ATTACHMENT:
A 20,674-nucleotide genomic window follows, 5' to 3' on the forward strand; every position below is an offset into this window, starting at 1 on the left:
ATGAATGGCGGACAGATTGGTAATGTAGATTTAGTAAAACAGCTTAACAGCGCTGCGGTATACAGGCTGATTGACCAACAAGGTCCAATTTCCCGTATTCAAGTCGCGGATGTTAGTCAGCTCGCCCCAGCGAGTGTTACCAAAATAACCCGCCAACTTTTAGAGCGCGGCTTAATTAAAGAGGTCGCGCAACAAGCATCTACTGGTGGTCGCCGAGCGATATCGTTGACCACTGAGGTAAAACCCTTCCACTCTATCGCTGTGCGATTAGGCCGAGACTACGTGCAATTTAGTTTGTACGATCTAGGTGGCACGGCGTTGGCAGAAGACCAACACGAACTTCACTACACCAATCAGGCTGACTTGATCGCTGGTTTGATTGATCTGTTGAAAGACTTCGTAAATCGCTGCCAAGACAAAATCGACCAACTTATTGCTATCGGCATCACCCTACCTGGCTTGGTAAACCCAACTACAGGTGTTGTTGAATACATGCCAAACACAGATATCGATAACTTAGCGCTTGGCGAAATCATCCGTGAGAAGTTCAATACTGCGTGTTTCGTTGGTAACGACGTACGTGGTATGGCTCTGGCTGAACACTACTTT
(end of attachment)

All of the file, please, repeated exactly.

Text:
A 20,674-nucleotide genomic window follows, 5' to 3' on the forward strand; every position below is an offset into this window, starting at 1 on the left:
ATGAATGGCGGACAGATTGGTAATGTAGATTTAGTAAAACAGCTTAACAGCGCTGCGGTATACAGGCTGATTGACCAACAAGGTCCAATTTCCCGTATTCAAGTCGCGGATGTTAGTCAGCTCGCCCCAGCGAGTGTTACCAAAATAACCCGCCAACTTTTAGAGCGCGGCTTAATTAAAGAGGTCGCGCAACAAGCATCTACTGGTGGTCGCCGAGCGATATCGTTGACCACTGAGGTAAAACCCTTCCACTCTATCGCTGTGCGATTAGGCCGAGACTACGTGCAATTTAGTTTGTACGATCTAGGTGGCACGGCGTTGGCAGAAGACCAACACGAACTTCACTACACCAATCAGGCTGACTTGATCGCTGGTTTGATTGATCTGTTGAAAGACTTCGTAAATCGCTGCCAAGACAAAATCGACCAACTTATTGCTATCGGCATCACCCTACCTGGCTTGGTAAACCCAACTACAGGTGTTGTTGAATACATGCCAAACACAGATATCGATAACTTAGCGCTTGGCGAAATCATCCGTGAGAAGTTCAATACTGCGTGTTTCGTTGGTAACGACGTACGTGGTATGGCTCTGGCTGAACACTACTTT